Corou de Berra, Nice’s famous polyphonic quartet, explores the myths and lore surrounding the enigmatic general
He was a hero from Sicily to Sardinia, from Brazil to Uruguay, from the United Kingdom to the United States… Nice-born general and politician Giuseppe Garibaldi. But for all the objective historic facts ascribed to the “Hero of the Two Worlds”, very little is actually known about the man himself. In its newly created musical show “Garibaldi, connais pas!”, Nice’s much-beloved Corou de Berra revisits the legends surrounding the fabled military leader.
Garibaldi’s life as a hero on three continents, and especially in the Anglo-Saxon world, is the stuff that legends are made of. At the time of his birth on July 4, 1807, his native Nice had been going back and forth between Italy and France like a ping pong ball for centuries. Giuseppe Garibaldi firmly identified as Italian, becoming a dyed-in-the-wool nationalist and the symbol of hope for young people everywhere. His early career drew him to a life at sea as a merchant captain, but he would soon get involved in politics, fighting for the republican ideal of the liberation of Italy would get him in trouble soon enough, and a death sentence in absentia forced him to flee.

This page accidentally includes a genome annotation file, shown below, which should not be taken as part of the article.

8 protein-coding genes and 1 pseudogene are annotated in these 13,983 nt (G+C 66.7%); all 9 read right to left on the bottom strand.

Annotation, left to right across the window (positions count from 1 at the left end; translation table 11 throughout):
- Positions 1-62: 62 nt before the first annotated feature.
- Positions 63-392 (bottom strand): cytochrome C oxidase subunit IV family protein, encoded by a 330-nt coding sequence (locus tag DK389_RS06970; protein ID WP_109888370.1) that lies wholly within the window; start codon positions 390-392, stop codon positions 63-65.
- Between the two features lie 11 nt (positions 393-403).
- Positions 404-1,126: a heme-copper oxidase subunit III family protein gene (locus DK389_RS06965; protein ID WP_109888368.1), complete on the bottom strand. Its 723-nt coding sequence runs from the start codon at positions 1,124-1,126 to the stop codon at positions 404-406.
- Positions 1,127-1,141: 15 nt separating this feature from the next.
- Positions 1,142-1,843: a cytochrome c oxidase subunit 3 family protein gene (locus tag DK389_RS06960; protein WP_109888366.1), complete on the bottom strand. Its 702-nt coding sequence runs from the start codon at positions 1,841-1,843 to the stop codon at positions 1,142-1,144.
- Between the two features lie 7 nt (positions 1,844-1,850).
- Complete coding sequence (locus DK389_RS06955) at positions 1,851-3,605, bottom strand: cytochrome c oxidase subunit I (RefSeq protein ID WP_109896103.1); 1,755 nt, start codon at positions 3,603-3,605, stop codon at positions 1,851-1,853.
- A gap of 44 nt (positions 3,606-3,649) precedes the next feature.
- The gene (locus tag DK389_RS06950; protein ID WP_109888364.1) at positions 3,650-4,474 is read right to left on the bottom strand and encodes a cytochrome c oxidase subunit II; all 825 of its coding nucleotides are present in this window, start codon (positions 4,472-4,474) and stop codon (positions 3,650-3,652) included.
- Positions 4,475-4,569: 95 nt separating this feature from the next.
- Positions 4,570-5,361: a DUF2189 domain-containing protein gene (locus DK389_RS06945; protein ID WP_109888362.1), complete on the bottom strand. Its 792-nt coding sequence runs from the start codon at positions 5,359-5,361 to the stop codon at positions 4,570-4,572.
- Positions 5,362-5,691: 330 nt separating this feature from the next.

He would spend almost 15 years in Brazil and Uruguay, fighting for political and military causes, but he never forgot about his home land. After the election of Pope Pius IX who was considered rather liberal, Garibaldi came back to Italy in 1848, but events forced him into a second exile, this time in Staten Island, NY. Turbulent years followed before in 1854 he returned once again to Italy, via an extended stay in Tyneside, England, where he had already gained great popularity as a fighter for the working class. In 1860 his home town of Nice (Nizza in Italian) was once again ceded to the French which greatly displeased the fervent patriot. His vision was a unified Italy, and he would continue his quest for the years to come through numerous campaigns. When he died in 1882 at the age of almost 75, he was considered one of the greatest generals of modern times and one of Italy’s “Fathers of the Fatherland”. (Read the detailed historic timeline here on Wikipedia.)
But while Garibaldi, the public figure, is well documented, Garibaldi, the private citizen, remains an enigma. Who was he really – anticlerical but still a believer in God, a democrat and a dictator at the same time, fundamentally nationalist and yet one of the founding fathers of modern Europe, someone who could not be pinned down to one political party but adapted to circumstances?